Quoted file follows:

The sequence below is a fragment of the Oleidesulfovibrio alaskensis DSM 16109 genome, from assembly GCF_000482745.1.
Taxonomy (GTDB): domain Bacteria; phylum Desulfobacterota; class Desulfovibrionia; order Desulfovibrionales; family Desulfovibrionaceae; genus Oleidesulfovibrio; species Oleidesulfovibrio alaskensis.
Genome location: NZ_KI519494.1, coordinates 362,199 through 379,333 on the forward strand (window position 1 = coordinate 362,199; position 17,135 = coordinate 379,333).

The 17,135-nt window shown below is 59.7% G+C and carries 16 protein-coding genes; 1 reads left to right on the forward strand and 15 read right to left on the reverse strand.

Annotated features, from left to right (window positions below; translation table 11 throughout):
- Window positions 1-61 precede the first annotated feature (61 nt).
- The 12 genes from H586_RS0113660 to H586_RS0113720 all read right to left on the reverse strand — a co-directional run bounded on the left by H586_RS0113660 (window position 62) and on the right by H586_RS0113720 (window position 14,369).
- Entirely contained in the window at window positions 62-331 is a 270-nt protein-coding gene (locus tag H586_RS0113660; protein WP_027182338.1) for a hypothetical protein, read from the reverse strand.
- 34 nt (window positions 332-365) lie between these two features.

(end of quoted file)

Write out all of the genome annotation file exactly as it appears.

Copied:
The sequence below is a fragment of the Oleidesulfovibrio alaskensis DSM 16109 genome, from assembly GCF_000482745.1.
Taxonomy (GTDB): domain Bacteria; phylum Desulfobacterota; class Desulfovibrionia; order Desulfovibrionales; family Desulfovibrionaceae; genus Oleidesulfovibrio; species Oleidesulfovibrio alaskensis.
Genome location: NZ_KI519494.1, coordinates 362,199 through 379,333 on the forward strand (window position 1 = coordinate 362,199; position 17,135 = coordinate 379,333).

The 17,135-nt window shown below is 59.7% G+C and carries 16 protein-coding genes; 1 reads left to right on the forward strand and 15 read right to left on the reverse strand.

Annotated features, from left to right (window positions below; translation table 11 throughout):
- Window positions 1-61 precede the first annotated feature (61 nt).
- The 12 genes from H586_RS0113660 to H586_RS0113720 all read right to left on the reverse strand — a co-directional run bounded on the left by H586_RS0113660 (window position 62) and on the right by H586_RS0113720 (window position 14,369).
- Entirely contained in the window at window positions 62-331 is a 270-nt protein-coding gene (locus tag H586_RS0113660; protein WP_027182338.1) for a hypothetical protein, read from the reverse strand.
- 34 nt (window positions 332-365) lie between these two features.